A friend of mine posted a link to the State of Washington’s brief in opposition to Trump’s Muslim Ban. It’s well-written and gets pretty directly to the point about what’s wrong with Trump’s executive order.
President Trump’s Executive Order bans all refugees from entering the country for 120 days, and bans all refugees from Syria indefinitely, whether they be infants, schoolchildren, or grandmothers. Washington families waiting to be reunited with their loved ones have had their dreams of reunification destroyed, as their refugee relatives around the world were taken off airplanes or told they are no longer welcome. The Order also bans nationals from seven countries from entering the United States for 90 days. Though the administration’s interpretation of the Order has changed repeatedly over the last 48 hours, it has applied the Order to block longtime legal permanent residents from returning to this country, and the Order’s text purports to grant the administration authority to continue denying entry to such residents.
. . .
While preventing terrorist attacks is an important goal, the order does nothing to further that purpose by denying admission to children fleeing Syria’s civil war, to refugees who valiantly assisted the U.S. military in Iraq, or to law-abiding high-tech workers who have lived in Washington for years.
. . .
To begin with, the Order is profoundly overbroad. Section 3(c) bans those from disfavored countries without any evidence that any individual poses a threat of terrorism. It sweeps within its ambit infant children, the disabled, long-time U.S. residents, those fleeing terrorism, those who assisted the United States in conflicts overseas, and many others who the government has no reason to suspect are terrorists. The government simply cannot establish any factual basis for presuming that all people from a given country pose such a great risk that an outright entry ban—rather than less extreme measures—is warranted.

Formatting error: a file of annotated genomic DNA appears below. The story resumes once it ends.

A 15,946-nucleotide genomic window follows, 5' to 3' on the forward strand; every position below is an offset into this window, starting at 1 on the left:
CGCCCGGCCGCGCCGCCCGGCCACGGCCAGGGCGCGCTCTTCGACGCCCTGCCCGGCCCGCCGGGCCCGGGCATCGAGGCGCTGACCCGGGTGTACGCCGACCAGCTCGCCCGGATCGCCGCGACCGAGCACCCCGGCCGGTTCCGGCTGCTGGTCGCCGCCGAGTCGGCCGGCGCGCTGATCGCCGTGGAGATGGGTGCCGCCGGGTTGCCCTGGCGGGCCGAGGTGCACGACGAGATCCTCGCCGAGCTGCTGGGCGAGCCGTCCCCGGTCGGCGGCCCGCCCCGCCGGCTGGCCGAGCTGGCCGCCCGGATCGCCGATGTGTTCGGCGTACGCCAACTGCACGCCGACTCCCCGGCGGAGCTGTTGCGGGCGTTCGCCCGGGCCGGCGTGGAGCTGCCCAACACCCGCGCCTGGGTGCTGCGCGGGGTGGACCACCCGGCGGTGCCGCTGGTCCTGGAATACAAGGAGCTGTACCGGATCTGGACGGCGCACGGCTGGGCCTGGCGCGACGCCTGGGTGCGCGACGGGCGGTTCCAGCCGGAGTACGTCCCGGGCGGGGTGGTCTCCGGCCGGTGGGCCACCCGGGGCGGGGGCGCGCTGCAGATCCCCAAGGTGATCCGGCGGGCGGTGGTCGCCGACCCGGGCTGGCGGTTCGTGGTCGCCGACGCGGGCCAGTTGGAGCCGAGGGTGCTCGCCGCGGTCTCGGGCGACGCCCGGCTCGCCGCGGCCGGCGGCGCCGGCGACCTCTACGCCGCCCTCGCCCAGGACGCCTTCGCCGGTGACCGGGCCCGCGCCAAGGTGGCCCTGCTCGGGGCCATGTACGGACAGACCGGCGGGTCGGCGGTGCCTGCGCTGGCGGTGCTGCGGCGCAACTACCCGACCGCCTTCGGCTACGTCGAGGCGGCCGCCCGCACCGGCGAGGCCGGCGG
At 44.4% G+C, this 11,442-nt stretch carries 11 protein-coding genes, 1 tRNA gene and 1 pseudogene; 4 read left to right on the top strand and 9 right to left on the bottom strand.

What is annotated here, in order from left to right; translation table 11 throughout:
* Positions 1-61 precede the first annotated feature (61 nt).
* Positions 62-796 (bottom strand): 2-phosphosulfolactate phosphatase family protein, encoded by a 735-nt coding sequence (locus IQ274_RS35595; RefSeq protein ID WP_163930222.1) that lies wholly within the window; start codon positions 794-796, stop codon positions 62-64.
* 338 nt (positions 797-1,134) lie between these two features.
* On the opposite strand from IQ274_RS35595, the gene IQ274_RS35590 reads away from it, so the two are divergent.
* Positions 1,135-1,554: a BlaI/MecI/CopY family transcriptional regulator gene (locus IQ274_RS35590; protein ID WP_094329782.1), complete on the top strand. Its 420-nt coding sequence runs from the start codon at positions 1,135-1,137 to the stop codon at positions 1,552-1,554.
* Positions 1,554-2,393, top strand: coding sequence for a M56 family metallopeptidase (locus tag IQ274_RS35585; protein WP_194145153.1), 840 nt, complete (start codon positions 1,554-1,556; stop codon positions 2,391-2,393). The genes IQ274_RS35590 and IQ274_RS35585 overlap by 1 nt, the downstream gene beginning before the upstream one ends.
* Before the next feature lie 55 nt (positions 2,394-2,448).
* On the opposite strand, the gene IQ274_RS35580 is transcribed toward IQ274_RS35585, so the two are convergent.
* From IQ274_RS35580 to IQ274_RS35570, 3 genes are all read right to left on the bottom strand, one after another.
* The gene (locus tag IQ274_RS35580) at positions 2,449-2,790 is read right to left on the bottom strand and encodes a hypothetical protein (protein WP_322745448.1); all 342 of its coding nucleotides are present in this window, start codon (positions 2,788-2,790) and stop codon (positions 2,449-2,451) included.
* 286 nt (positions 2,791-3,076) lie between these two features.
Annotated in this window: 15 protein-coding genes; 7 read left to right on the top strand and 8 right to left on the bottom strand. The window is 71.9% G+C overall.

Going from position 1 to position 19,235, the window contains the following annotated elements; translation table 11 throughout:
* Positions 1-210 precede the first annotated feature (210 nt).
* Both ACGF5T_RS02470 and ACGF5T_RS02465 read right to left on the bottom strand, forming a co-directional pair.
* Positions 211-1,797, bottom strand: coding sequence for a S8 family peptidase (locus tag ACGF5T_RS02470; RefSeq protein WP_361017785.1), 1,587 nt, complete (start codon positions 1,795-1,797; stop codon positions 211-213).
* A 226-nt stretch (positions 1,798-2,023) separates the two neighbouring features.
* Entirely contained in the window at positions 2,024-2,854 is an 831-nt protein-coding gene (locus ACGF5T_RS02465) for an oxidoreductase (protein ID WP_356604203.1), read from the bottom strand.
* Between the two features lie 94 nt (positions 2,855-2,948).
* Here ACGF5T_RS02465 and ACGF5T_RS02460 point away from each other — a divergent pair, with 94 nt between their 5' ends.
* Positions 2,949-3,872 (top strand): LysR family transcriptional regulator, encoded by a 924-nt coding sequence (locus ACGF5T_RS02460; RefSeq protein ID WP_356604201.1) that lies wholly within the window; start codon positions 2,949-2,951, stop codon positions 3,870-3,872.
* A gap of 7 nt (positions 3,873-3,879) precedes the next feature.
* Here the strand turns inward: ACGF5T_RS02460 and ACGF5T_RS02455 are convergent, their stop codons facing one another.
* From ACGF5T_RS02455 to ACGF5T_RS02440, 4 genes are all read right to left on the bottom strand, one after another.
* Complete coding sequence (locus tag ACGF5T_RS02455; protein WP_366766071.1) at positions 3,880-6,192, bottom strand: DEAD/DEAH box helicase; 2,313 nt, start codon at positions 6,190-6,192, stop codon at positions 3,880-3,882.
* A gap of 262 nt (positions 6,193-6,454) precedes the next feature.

At the same time, the order is also underinclusive to achieve its purported ends. By way of example, the Executive Order recites the tragic events of September 11, 2001, but imposes no entry restrictions on people from the countries whose nationals carried out those attacks (Egypt, Lebanon, Saudi Arabia, and the United Arab Emirates). Decl. N. Purcell ¶8; Ex. B. As to admission of refugees, the order claims that a temporary prohibition is necessary “to determine what additional procedures should be taken to ensure that those approved for refugee admission do not pose a threat to the security and welfare of the United States.” Sec. 5. Citing no evidence at all, the Order declares that “the entry of nationals of Syria as refugees is detrimental to the interests of the United States.” Sec. 5(c). But assertion is not evidence, and there is no evidence that refugees pose any unique risk to the United States.
. . .
A recent and exhaustive study concluded that the chance of an American being killed by a refugee in a terrorist attack is 1 in 3.64 billion a year
The brief also cites Trump’s campaign statements in an effort to prevent the feds from pretending that religion has nothing to do with the order. It’s worth a read if you’re really trying to get a sense of what the actual legal issues are.